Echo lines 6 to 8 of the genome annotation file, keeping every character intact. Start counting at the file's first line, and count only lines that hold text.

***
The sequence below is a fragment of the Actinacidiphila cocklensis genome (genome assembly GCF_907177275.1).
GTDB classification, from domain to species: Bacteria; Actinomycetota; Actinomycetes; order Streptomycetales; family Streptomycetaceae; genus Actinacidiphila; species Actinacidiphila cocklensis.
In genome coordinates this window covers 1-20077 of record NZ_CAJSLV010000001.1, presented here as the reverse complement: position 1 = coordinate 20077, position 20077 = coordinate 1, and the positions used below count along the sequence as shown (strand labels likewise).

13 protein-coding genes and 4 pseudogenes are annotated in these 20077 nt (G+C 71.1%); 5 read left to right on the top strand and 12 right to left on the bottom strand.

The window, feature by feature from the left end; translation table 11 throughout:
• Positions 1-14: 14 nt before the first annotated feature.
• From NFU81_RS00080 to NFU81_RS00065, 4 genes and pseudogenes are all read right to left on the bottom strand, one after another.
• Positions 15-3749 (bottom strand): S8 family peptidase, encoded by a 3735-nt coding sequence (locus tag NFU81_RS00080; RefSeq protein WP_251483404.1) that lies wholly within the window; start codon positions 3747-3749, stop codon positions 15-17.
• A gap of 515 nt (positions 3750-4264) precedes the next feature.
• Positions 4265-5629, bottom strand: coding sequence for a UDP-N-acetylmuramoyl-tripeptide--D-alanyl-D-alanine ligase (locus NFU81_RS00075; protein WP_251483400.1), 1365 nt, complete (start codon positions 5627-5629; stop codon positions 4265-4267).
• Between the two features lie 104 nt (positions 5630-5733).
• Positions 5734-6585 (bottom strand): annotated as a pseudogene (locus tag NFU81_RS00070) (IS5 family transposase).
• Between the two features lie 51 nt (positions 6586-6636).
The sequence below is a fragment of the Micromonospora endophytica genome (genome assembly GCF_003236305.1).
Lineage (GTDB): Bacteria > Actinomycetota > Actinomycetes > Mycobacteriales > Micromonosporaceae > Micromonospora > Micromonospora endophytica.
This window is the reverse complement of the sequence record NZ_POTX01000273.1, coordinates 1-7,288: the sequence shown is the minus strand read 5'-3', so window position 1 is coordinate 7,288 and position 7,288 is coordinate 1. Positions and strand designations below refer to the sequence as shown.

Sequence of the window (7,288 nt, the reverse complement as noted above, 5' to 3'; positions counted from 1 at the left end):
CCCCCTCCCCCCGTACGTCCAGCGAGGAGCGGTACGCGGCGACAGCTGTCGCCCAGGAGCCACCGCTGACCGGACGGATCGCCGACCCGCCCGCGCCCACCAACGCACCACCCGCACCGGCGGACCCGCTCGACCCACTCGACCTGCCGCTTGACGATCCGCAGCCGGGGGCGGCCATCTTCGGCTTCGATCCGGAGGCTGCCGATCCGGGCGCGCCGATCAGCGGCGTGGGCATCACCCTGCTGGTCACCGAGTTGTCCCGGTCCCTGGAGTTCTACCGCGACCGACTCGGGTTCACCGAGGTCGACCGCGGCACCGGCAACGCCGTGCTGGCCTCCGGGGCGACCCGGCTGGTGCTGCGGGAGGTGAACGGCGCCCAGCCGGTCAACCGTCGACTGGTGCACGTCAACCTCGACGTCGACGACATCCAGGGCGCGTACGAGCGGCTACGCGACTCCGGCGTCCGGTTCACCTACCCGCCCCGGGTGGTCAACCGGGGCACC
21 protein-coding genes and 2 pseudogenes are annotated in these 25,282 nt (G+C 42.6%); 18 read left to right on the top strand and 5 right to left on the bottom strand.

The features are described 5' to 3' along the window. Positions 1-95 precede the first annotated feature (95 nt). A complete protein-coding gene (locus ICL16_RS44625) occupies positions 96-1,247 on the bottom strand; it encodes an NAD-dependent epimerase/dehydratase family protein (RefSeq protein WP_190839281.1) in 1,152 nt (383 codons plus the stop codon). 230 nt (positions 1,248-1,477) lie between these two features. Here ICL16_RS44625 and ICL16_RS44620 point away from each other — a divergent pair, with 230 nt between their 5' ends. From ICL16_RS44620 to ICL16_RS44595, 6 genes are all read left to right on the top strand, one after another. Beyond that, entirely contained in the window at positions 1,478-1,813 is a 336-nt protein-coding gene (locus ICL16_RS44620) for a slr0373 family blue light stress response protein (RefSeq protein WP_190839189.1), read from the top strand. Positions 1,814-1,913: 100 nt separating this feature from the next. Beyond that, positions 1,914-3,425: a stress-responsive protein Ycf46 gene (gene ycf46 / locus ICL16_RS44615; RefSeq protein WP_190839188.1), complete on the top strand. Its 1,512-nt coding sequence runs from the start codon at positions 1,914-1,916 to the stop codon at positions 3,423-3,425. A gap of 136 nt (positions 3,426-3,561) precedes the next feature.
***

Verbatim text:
• Positions 1-14: 14 nt before the first annotated feature.
• From NFU81_RS00080 to NFU81_RS00065, 4 genes and pseudogenes are all read right to left on the bottom strand, one after another.
• Positions 15-3749 (bottom strand): S8 family peptidase, encoded by a 3735-nt coding sequence (locus tag NFU81_RS00080; RefSeq protein WP_251483404.1) that lies wholly within the window; start codon positions 3747-3749, stop codon positions 15-17.